Intel-Tower deal shines light on machine vision

An article written by Greg Blackman for Imaging & Machine Vision Europe, in collaboration with Pierre Cambou, Principal Analyst, Imaging and Display at Yole Développement (Yole) – The news that Intel had bought Tower Semiconductor for $5.4 billion sparked plenty of discussion about the reasons behind the deal and the strategy Intel might employ. Intel stated that the acquisition is to help meet growing semiconductor demand, and to accelerate Intel’s path to becoming a major provider of foundry services. Industrial image sensors might not have been high on Intel’s priority list, but, for the machine vision sector, the deal is significant.

According to Yole Développement, one quarter of industrial CMOS image sensors (CIS) are manufactured in Tower fabs. Sony is a key supplier of image sensors for industrial vision, but outside of Sony many fabless sensor firms serving industrial vision rely on Tower.

Gpixel, Teledyne e2v and Teledyne Dalsa all have sensors made by Tower; Guy Meynants, one of the founders of Fillfactory and Cmosis, now at Photolitics, told Imaging and Machine Vision Europe that Fillfactory and Cmosis used Tower foundries ‘nearly all the time’. Cmosis is now owned by Ams, while Fillfactory was bought by On Semiconductor.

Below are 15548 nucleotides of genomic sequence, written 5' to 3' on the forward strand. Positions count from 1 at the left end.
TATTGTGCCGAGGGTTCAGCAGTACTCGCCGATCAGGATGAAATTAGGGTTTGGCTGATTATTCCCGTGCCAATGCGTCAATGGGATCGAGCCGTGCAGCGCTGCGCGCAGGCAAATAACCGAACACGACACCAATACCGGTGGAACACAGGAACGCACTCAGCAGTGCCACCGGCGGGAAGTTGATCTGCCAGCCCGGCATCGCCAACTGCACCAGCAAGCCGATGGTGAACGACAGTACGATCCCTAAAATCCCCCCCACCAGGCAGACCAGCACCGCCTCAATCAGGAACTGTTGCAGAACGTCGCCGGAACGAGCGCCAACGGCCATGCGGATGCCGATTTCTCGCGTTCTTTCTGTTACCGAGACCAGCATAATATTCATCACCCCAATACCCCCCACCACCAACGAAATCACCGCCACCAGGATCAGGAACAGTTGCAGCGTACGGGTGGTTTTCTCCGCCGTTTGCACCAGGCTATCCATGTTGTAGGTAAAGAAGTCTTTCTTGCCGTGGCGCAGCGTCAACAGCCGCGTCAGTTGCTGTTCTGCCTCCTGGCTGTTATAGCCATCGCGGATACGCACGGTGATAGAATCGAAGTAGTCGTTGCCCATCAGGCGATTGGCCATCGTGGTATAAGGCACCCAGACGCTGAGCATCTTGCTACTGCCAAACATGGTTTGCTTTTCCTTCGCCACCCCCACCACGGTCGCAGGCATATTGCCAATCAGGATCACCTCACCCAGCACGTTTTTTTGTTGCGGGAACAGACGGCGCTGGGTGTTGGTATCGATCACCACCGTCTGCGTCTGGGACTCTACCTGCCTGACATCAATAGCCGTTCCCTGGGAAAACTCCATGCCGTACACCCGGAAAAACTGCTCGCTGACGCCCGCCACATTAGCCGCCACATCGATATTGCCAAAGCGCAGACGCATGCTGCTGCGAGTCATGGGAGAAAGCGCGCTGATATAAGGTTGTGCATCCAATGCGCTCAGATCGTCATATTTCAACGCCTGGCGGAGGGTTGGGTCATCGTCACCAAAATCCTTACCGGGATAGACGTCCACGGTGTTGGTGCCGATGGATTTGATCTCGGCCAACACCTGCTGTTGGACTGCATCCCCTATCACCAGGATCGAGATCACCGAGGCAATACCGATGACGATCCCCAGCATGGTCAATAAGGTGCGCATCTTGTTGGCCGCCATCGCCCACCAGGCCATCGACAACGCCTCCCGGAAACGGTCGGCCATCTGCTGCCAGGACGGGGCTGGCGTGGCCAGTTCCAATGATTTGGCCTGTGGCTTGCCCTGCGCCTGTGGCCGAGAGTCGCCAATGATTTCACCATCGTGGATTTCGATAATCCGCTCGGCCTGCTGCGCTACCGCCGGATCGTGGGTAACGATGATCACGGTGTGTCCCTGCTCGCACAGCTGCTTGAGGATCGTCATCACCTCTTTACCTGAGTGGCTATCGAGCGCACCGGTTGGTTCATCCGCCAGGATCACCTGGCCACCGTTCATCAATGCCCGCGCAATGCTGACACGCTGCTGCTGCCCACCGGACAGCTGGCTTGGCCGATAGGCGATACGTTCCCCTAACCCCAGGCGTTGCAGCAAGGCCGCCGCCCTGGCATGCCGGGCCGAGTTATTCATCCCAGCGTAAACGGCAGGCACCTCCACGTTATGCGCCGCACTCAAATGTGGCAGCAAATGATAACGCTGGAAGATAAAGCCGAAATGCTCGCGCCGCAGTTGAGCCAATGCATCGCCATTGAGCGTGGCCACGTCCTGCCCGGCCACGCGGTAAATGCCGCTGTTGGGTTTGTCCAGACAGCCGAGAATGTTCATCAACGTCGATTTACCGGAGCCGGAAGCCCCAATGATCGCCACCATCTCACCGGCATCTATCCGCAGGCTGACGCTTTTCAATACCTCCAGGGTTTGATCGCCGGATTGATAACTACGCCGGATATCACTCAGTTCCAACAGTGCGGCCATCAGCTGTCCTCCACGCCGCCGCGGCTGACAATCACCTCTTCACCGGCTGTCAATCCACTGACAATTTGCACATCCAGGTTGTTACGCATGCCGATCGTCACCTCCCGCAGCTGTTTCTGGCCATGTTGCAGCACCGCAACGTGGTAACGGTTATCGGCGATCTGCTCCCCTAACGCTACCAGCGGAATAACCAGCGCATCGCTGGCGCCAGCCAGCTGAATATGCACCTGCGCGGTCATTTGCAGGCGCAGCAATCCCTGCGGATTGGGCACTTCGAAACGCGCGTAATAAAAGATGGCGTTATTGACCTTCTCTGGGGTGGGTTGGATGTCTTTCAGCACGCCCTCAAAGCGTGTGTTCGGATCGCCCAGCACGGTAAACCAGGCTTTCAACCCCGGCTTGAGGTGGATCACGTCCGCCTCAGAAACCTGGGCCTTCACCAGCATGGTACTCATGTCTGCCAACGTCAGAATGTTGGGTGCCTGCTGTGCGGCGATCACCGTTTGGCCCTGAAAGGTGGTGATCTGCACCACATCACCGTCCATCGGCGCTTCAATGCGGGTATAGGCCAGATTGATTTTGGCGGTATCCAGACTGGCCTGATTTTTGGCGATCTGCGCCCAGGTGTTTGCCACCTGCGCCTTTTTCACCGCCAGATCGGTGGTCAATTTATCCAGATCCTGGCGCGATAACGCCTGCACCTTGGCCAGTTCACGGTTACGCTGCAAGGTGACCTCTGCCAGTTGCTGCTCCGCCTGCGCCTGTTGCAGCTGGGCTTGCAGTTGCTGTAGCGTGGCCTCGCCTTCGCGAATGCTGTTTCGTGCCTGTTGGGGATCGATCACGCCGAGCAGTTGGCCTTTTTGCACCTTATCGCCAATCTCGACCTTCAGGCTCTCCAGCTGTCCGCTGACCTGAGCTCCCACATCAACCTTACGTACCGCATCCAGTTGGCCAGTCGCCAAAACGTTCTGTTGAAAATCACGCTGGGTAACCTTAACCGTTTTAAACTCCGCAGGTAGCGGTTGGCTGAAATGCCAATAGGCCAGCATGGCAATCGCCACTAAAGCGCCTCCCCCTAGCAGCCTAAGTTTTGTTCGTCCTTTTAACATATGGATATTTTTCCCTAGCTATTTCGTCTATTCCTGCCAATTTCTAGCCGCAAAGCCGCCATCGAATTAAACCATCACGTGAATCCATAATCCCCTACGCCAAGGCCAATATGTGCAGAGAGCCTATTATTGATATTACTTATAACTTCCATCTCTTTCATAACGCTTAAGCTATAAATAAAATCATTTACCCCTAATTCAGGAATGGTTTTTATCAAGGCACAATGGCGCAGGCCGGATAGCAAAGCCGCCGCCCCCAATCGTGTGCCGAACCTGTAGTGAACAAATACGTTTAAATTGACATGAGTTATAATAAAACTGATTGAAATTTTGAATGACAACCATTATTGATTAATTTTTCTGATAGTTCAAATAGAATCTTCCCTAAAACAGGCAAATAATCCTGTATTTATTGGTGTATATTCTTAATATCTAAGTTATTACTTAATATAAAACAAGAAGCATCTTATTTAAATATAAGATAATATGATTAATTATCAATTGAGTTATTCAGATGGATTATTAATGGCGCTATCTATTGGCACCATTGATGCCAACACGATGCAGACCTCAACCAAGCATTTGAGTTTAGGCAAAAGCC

Speaking to Imaging and Machine Vision Europe, Pierre Cambou, principal analyst for imaging and displays at Yole Développement, noted that Tower also serves the design houses of Forza Silicon, Pyxalis and Caeleste. He added that Panasonic imaging products, and more recently some Nikon products, are made by Tower’s TPSCo foundries in Japan.

Cambou estimated that sensors make up 16 per cent of Tower’s business, or around $200 million – Tower’s revenue was $1.3 billion in 2020. As well as accounting for a quarter of the industrial CMOS sensor market, Cambou said that Tower had around one third of the medical CIS market along with a significant share of the aerospace and defence CIS market.

Headline image: courtesy of Intel 2022